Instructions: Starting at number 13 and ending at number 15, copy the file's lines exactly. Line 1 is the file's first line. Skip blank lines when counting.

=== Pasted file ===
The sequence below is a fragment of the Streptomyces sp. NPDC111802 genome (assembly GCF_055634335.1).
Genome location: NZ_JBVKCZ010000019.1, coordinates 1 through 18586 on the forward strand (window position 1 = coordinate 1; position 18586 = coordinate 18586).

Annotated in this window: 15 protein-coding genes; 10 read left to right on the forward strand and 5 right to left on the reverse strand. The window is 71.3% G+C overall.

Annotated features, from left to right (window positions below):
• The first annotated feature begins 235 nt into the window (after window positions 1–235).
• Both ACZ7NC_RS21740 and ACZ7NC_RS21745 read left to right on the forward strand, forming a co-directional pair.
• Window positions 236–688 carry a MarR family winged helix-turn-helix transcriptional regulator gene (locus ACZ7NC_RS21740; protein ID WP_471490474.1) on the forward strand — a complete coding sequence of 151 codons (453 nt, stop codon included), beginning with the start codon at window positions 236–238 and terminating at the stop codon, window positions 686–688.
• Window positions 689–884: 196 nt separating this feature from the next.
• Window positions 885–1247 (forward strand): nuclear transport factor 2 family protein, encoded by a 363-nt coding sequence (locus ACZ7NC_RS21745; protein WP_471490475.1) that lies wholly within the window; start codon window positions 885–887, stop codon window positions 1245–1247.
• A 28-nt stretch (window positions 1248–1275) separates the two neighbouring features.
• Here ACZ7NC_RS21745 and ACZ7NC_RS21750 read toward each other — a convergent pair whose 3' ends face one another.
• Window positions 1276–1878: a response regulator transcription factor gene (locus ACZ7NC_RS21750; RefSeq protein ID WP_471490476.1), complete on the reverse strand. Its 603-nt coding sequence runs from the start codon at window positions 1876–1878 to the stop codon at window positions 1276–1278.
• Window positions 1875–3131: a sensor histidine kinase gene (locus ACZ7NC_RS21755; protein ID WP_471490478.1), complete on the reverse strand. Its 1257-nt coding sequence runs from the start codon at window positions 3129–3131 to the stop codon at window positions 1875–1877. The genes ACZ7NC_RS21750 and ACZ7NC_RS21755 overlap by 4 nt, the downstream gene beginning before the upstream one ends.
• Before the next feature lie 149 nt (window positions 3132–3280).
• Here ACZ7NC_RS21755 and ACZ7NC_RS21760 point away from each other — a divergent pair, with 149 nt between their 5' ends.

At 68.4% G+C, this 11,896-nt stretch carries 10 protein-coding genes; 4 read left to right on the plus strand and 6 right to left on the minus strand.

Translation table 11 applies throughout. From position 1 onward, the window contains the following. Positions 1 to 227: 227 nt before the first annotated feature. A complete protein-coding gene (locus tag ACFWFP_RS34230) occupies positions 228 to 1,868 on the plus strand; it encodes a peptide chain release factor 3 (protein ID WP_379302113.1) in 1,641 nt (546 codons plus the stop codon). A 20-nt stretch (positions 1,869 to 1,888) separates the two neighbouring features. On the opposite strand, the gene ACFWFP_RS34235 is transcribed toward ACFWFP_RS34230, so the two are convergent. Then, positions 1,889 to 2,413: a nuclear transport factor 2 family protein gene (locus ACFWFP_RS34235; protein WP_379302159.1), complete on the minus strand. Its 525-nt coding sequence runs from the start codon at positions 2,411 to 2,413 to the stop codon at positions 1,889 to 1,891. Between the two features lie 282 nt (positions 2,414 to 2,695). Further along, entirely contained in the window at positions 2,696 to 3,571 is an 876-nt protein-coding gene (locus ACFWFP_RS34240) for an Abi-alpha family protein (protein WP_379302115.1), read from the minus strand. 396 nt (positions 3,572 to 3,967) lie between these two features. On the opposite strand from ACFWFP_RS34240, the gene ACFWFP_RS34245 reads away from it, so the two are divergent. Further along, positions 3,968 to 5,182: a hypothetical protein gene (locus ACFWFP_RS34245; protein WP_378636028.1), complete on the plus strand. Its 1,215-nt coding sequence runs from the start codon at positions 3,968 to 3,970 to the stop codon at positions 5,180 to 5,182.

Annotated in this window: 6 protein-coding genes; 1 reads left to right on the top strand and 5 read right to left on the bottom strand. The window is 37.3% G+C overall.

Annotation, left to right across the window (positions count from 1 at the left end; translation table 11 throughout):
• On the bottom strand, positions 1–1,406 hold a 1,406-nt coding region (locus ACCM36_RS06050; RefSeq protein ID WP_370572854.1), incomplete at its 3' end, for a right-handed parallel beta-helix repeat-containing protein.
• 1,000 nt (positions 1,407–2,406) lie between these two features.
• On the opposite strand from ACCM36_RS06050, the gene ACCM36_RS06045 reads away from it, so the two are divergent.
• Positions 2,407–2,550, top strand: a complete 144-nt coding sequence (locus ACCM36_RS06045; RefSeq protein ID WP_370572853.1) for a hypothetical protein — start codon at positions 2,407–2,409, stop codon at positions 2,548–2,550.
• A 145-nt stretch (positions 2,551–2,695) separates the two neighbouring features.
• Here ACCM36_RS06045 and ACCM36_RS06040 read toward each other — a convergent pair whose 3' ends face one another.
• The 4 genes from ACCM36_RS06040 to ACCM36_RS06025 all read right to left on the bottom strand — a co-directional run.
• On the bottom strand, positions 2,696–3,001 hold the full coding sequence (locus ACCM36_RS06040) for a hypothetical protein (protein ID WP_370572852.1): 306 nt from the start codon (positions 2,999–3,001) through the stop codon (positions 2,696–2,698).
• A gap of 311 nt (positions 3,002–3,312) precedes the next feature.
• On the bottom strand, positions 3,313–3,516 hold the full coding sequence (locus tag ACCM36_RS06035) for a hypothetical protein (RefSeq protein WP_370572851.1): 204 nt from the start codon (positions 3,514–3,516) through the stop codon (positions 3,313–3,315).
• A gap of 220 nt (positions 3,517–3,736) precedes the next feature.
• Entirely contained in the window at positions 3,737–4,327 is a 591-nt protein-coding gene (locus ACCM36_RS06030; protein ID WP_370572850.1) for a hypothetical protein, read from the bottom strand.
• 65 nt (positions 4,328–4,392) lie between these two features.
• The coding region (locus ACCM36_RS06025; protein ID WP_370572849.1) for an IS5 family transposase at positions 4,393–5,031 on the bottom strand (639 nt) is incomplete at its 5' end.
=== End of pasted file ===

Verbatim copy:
• Window positions 1875–3131: a sensor histidine kinase gene (locus ACZ7NC_RS21755; protein ID WP_471490478.1), complete on the reverse strand. Its 1257-nt coding sequence runs from the start codon at window positions 3129–3131 to the stop codon at window positions 1875–1877. The genes ACZ7NC_RS21750 and ACZ7NC_RS21755 overlap by 4 nt, the downstream gene beginning before the upstream one ends.
• Before the next feature lie 149 nt (window positions 3132–3280).
• Here ACZ7NC_RS21755 and ACZ7NC_RS21760 point away from each other — a divergent pair, with 149 nt between their 5' ends.